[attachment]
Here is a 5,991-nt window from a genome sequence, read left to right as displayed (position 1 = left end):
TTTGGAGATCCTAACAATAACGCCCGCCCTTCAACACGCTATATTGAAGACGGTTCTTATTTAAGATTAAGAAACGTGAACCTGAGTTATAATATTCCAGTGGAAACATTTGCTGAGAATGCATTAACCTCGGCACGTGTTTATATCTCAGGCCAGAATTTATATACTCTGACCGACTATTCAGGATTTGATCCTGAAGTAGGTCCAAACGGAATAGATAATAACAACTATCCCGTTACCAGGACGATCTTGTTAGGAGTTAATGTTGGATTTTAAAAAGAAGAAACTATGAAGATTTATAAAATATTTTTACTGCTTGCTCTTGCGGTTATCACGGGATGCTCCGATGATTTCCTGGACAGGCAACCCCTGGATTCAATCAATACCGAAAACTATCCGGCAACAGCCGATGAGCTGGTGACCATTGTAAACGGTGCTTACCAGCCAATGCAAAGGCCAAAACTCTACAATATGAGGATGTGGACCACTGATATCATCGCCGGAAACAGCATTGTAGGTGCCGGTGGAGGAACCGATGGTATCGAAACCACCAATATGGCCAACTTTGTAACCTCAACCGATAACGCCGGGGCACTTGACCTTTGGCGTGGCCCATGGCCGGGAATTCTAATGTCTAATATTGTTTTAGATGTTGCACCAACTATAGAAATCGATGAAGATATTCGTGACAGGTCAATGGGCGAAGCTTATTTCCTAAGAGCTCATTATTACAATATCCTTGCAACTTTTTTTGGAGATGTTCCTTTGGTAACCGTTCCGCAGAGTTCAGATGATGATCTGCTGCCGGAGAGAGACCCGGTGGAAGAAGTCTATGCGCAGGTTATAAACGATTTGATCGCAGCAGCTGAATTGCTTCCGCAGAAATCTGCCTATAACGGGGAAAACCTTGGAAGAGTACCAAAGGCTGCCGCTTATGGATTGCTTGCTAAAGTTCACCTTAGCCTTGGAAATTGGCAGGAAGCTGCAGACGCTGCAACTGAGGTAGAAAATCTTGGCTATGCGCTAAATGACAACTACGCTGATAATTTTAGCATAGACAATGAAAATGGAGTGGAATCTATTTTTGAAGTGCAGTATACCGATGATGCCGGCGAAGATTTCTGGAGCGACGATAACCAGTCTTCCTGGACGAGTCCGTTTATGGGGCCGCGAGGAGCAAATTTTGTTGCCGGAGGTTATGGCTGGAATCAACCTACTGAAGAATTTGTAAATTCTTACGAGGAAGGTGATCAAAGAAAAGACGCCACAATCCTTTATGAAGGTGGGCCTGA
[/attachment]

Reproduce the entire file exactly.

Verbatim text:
Here is a 5,991-nt window from a genome sequence, read left to right as displayed (position 1 = left end):
TTTGGAGATCCTAACAATAACGCCCGCCCTTCAACACGCTATATTGAAGACGGTTCTTATTTAAGATTAAGAAACGTGAACCTGAGTTATAATATTCCAGTGGAAACATTTGCTGAGAATGCATTAACCTCGGCACGTGTTTATATCTCAGGCCAGAATTTATATACTCTGACCGACTATTCAGGATTTGATCCTGAAGTAGGTCCAAACGGAATAGATAATAACAACTATCCCGTTACCAGGACGATCTTGTTAGGAGTTAATGTTGGATTTTAAAAAGAAGAAACTATGAAGATTTATAAAATATTTTTACTGCTTGCTCTTGCGGTTATCACGGGATGCTCCGATGATTTCCTGGACAGGCAACCCCTGGATTCAATCAATACCGAAAACTATCCGGCAACAGCCGATGAGCTGGTGACCATTGTAAACGGTGCTTACCAGCCAATGCAAAGGCCAAAACTCTACAATATGAGGATGTGGACCACTGATATCATCGCCGGAAACAGCATTGTAGGTGCCGGTGGAGGAACCGATGGTATCGAAACCACCAATATGGCCAACTTTGTAACCTCAACCGATAACGCCGGGGCACTTGACCTTTGGCGTGGCCCATGGCCGGGAATTCTAATGTCTAATATTGTTTTAGATGTTGCACCAACTATAGAAATCGATGAAGATATTCGTGACAGGTCAATGGGCGAAGCTTATTTCCTAAGAGCTCATTATTACAATATCCTTGCAACTTTTTTTGGAGATGTTCCTTTGGTAACCGTTCCGCAGAGTTCAGATGATGATCTGCTGCCGGAGAGAGACCCGGTGGAAGAAGTCTATGCGCAGGTTATAAACGATTTGATCGCAGCAGCTGAATTGCTTCCGCAGAAATCTGCCTATAACGGGGAAAACCTTGGAAGAGTACCAAAGGCTGCCGCTTATGGATTGCTTGCTAAAGTTCACCTTAGCCTTGGAAATTGGCAGGAAGCTGCAGACGCTGCAACTGAGGTAGAAAATCTTGGCTATGCGCTAAATGACAACTACGCTGATAATTTTAGCATAGACAATGAAAATGGAGTGGAATCTATTTTTGAAGTGCAGTATACCGATGATGCCGGCGAAGATTTCTGGAGCGACGATAACCAGTCTTCCTGGACGAGTCCGTTTATGGGGCCGCGAGGAGCAAATTTTGTTGCCGGAGGTTATGGCTGGAATCAACCTACTGAAGAATTTGTAAATTCTTACGAGGAAGGTGATCAAAGAAAAGACGCCACAATCCTTTATGAAGGTGGGCCTGA